Tivoli Audio NetWorks Internet Radio
Price: $300 At A Glance: Internet radio in attractive wood-veneer box • Also accesses music from PC or USB device • Wi-Fi or wired connection
Net Radio in a Box
This review needn’t be complicated. The product certainly isn’t. Tivoli Audio’s NetWorks Internet Radio is a little wooden box that plays Internet radio. Aside from the remote, it has only one visible control, a wheel on top. If you never deviate from a favorite station, you’ll rarely even think about the other controls.
There are some, of course. On the back are five presets, which the Tivoli people have thoughtfully assigned to their favorite stations. You’ll also find a source button, five station preset buttons, a five-way navigation ring, balance control (for use with an optional second speaker), mono/stereo button (ditto), a USB input, and a headphone output. The source, preset, navigation, and volume controls are duplicated on the credit-card-sized remote, joined by a few buttons that activate the clock/radio functions.
Flip the unit over to find further connectivity: two inputs (aux and mix), two outputs (sub and record), an RCA output to connect the optional external speaker, Ethernet, and two power jacks. One accepts a simple AC cord with no unsightly wall wart. The other powers the unit in your boat or camper. Now forget all that.
I plugged in the unit, grabbed the remote, cocked an eye at the 2.6-by-1.5-inch blue backlit liquid crystal display, selected Internet Radio, found my Wi-Fi router, and keyed in its password. I was soon listening to BBC World Service, Tivoli’s number-one preset.
When I pressed Source on the remote or back panel, it brought up the main menu choices: Internet Radio, Music Player (PC), and AUX (input). Internet Radio can be sorted by Favorites, Stations (Location, Genre, Station Search, Local Stations), Podcasts (Location, Genre, Podcast Search), or My Added Stations. Tivoli maintains its own database to which users can add stations at tivoliportal.com. After I turned it on, the unit took a few seconds to connect to the network, but apart from that, basic operation was free of glitches.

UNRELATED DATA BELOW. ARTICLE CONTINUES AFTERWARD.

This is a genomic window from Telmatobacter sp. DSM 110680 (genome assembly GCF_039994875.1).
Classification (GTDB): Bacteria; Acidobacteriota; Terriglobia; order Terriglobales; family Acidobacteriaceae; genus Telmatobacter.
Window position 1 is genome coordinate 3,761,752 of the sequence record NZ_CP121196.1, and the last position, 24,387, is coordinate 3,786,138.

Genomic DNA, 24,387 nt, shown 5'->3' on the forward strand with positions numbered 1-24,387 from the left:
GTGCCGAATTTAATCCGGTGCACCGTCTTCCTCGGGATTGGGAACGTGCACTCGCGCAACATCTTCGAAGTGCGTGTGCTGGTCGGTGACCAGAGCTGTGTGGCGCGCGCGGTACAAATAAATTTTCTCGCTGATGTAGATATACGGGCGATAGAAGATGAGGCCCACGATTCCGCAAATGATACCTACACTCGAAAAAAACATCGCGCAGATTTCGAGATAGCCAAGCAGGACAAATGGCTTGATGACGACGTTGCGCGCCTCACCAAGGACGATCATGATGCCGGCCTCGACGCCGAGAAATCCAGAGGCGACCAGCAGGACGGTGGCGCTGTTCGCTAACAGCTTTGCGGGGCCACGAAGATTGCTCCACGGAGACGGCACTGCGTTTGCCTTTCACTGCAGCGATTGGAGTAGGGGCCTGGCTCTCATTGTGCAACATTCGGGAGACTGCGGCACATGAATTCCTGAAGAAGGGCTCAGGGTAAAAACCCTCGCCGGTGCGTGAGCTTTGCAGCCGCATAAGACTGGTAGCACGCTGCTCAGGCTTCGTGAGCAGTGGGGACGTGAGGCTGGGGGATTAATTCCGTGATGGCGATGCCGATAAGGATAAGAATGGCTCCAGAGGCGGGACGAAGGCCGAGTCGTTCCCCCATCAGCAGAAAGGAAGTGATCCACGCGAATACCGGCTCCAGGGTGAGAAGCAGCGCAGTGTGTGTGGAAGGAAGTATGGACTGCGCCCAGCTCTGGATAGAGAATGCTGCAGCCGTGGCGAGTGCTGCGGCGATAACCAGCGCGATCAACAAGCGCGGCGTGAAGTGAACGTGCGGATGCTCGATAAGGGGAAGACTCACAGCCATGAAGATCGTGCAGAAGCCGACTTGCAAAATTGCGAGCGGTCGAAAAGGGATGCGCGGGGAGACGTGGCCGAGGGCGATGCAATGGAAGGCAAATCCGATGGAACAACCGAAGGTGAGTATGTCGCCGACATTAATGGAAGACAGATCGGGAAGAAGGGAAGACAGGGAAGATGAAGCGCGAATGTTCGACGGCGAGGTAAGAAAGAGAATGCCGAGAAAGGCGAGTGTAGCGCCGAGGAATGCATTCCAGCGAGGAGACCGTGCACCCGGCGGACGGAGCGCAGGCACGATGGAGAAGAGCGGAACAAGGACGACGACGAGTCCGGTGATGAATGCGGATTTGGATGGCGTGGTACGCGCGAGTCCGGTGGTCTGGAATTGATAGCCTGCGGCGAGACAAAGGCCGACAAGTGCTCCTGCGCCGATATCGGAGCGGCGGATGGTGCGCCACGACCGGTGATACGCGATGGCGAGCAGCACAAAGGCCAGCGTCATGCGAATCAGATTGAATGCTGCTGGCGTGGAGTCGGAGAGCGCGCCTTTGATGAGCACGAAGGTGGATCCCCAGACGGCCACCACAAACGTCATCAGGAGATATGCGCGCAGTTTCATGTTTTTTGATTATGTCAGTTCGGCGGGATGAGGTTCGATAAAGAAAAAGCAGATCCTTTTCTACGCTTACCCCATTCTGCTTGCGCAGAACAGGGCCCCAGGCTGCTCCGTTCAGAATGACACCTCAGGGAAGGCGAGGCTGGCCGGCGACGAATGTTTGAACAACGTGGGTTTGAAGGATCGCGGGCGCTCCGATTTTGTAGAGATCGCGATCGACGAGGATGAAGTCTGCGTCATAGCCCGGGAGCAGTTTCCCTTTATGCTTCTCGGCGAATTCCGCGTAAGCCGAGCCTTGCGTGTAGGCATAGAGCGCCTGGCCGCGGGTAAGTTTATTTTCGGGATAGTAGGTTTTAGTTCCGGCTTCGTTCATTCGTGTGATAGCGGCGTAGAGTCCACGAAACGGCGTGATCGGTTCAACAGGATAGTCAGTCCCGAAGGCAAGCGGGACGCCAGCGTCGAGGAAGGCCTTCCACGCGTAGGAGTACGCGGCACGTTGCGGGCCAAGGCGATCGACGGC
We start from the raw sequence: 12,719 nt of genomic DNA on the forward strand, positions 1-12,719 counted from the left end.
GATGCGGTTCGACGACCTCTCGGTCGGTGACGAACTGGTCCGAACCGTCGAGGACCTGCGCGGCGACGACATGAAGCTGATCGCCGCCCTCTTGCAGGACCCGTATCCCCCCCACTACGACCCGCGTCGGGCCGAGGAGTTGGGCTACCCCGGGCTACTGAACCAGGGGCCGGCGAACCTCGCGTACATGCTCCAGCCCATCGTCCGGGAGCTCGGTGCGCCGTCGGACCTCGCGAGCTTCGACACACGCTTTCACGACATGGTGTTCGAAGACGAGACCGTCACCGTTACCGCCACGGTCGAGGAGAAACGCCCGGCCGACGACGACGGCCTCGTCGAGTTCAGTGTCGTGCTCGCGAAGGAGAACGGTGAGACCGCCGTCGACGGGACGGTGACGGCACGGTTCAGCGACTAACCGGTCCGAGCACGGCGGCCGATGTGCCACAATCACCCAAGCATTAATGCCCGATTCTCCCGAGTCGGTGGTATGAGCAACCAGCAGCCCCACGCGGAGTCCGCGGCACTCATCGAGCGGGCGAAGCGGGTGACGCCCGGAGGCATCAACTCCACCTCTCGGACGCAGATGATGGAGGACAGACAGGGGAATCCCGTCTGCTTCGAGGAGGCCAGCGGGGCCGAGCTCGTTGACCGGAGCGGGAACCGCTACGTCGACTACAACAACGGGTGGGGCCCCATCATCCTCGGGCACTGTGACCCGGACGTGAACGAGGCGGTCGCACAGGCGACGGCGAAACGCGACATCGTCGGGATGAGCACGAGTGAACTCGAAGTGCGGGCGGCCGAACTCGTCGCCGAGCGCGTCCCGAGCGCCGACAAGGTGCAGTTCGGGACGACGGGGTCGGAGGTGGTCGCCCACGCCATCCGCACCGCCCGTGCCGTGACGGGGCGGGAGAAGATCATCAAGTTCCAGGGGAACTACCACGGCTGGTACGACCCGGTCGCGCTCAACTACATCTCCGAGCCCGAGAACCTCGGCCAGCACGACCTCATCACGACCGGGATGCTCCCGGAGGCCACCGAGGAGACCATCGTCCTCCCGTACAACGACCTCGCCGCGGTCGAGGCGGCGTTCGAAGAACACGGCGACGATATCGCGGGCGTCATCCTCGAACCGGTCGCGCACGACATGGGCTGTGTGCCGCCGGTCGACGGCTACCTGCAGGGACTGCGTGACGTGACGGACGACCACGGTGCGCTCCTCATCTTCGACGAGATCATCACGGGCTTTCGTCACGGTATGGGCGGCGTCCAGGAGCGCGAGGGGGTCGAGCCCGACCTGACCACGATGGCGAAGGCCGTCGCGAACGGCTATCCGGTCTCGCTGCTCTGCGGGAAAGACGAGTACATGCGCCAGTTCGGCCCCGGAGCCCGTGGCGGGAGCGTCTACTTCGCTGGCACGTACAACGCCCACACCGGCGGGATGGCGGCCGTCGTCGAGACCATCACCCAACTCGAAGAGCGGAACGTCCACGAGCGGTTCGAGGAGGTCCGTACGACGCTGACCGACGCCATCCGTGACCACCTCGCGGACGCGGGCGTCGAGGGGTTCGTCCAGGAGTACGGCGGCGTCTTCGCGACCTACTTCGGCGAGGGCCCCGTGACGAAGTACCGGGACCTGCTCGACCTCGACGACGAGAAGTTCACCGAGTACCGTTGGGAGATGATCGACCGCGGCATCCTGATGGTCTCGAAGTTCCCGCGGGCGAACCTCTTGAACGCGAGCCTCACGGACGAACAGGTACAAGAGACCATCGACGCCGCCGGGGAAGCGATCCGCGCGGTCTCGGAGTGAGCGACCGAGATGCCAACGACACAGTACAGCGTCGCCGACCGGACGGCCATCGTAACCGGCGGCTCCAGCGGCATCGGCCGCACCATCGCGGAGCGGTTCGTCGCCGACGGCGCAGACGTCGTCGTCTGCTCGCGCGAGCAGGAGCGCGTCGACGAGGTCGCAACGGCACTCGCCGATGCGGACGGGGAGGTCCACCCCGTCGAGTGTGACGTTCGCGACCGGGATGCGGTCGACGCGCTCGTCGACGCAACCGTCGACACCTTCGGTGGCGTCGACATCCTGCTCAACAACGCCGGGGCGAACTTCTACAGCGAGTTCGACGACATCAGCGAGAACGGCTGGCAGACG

In Music Player mode, it was easy to punch through to my PC’s music folders. This came in handy when I was away from my desk and wanted to hear something stored on the PC’s hard drive.
The NetWorks is designed to make Internet radio easy. It’s a congenial companion for the serendipitous surfer. But the more you want to do, the more patient you need to be. For instance, while you can easily access podcasts by location or genre, it takes persistence to key in a specific name. I successfully did it once but gave up on a second attempt—you’re better off using your computer for podcast searches.
Sound quality was miraculous for a monophonic device with one driver. It was completely satisfying for background listening and even acceptable for casual foreground listening. (Incidentally, the performance rating is relative to my experience with mono devices of similar size.)
A few features in brief: The display usually shows station name, time, and Wi-Fi signal bars. Press the remote’s Info button to cycle through more: audio data rate, station description, genre, and location. In addition to the five button presets, you can save more stations or podcasts as Favorites. The SuperBuffer extends buffering time by a factor of four to stabilize marginal stations that drop in and out; albeit at the expense of potentially longer initial load times. You can change the digital clock, displayed when the radio is off, to an analog dial.
One unexpected strength: The unit remembered my network password even after it had been unplugged for several months. You can carry the unit around your home, disconnecting and reconnecting with no hassle as long as you’re within Wi-Fi range.
Tivoli offers some step-up options over the basic $300 NetWorks. The NetWorks with FM costs $400 and comes with Tivoli’s powerful analog FM tuner. The NetWorks Stereo, for $400, adds a second speaker; it looks much like a regular NetWorks without the display. The NetWorks Stereo with FM offers all of the above for $500. At the top of the line is the Cappellini NetWorks Stereo with FM, which commands $700 for its seven-layer high-gloss lacquered finish. These pricier models offer finish options beyond the basic three wood veneers, including additional veneers, solid colors, and my flamboyant favorite, a zebra stripe.
Tivoli Audio’s NetWorks is not the only self-contained Internet radio on the market—and it’s far from the cheapest. But its combination of looks, sound, ease of operation, and quality of construction will turn heads and open wallets. Its tiering of controls and features is especially wise. If you’re a one-station listener, you’ll touch the wheel briefly to turn the radio on or mute it, rotate the wheel to adjust volume, or hold down the wheel to turn the radio off. Sometimes life really can be that simple.